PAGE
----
A clear definition of ‘personal information’ is needed and should be applied to any date related to a person identified in the report (or easily identifiable). The EU General Data Protection Regulation (GDPR) has established rules on how to ensure privacy and data safety. The rules define personal information (data) as anything that relates to an identifiable individual. For instance, a report that describes the private activities of a witness is probably not relevant to the workplace incident and the receiver must protect these details.  

Your business or organization may deal with five types of personal information:

  1. Private personal information associated with a person’s life such as their passwords or voting decisions.
  2. Sensitive personal information such as their ethnic or religious background, political affiliations, past critical records, sexual orientation, or biometric information.
  3. Health information such as a disability, allergy, or injury, medical history or records, and prescriptions.
  4. Financial information such as banking statements, credit or debit card passwords, or tax details.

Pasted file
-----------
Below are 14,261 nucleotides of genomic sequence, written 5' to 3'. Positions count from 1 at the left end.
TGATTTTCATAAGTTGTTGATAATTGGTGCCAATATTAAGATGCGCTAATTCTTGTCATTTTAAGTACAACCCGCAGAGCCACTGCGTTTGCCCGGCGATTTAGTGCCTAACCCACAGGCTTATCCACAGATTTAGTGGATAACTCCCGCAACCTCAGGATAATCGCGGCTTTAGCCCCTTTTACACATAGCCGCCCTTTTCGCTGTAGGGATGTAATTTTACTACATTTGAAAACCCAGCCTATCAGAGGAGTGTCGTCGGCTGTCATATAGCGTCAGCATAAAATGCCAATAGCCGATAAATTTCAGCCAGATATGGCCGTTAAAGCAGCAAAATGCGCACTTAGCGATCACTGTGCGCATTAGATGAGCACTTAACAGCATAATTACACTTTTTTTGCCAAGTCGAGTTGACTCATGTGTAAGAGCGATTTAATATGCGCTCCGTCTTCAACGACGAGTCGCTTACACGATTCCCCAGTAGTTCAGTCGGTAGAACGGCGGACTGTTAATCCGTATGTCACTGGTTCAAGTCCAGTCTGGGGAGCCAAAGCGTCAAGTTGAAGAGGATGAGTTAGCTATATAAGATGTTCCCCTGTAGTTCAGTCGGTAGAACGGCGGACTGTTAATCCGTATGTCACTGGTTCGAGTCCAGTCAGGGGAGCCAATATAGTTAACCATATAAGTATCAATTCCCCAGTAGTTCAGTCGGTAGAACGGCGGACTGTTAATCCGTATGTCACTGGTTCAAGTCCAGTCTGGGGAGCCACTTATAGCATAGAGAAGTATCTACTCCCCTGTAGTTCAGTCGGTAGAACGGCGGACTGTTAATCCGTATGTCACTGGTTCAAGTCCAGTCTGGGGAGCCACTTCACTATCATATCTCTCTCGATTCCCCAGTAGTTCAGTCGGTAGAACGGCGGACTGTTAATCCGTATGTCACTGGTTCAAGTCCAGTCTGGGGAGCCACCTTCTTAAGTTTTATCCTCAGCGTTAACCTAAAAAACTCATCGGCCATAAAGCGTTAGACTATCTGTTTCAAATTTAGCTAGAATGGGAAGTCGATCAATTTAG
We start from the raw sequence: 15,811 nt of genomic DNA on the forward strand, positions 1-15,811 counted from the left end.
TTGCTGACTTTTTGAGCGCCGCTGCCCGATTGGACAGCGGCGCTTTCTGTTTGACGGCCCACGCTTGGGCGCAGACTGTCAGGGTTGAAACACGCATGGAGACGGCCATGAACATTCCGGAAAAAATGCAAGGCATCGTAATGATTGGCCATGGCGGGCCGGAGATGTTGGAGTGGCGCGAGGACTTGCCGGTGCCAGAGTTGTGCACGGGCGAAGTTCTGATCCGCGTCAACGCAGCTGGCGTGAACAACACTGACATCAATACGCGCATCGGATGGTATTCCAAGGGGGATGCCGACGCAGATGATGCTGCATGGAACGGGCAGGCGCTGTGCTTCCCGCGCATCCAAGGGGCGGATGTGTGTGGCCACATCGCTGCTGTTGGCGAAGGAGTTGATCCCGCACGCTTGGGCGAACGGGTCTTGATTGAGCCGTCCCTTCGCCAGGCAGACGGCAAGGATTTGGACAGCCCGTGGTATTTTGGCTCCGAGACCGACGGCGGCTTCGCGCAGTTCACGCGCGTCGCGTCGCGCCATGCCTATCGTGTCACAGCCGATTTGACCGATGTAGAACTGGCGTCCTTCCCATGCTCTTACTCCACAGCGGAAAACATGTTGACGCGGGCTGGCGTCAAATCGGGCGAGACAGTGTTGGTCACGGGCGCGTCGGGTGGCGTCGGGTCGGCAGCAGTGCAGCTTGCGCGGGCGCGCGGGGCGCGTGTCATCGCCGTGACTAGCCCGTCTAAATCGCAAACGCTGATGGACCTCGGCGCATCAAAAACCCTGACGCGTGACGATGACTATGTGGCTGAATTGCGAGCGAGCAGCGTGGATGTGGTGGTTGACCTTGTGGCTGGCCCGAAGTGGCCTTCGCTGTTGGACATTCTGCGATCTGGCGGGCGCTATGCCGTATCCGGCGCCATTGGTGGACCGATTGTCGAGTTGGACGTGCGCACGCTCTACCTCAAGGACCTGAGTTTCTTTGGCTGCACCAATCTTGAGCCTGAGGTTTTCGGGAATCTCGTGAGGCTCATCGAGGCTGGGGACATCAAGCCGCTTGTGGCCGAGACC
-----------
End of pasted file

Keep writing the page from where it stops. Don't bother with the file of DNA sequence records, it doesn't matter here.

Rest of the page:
5. Identity-related information such as date of birth, social security number, or contact information.

In most cases, a whistleblower report will identify the person who has allegedly committed the wrongdoing and the people who witnessed the incident.

How can a whistleblowing tool help manage sensitive information?

A strong whistleblowing tool can help you manage the sensitive information you collect in the context of a whistleblower report. Northwhistle is GDPR and EU Directive compliant and imbeds features such as consenting to share personal information and accessing guidelines for national and EU whistleblower rights and protection.

Whistlebower tools provide a simple internal reporting system that guides the employee by prompting them to provide specific details about the incident. As more EU Member States adopt the EU rules, companies are asked to stay up-to-date and compliant with the regulations. While anonymity is not required, maintaining confidentiality is. Using features such as voice anonymization can help prevent retaliation against whistleblowers while still capturing vital information about illegal activities such as money laundering and fraud.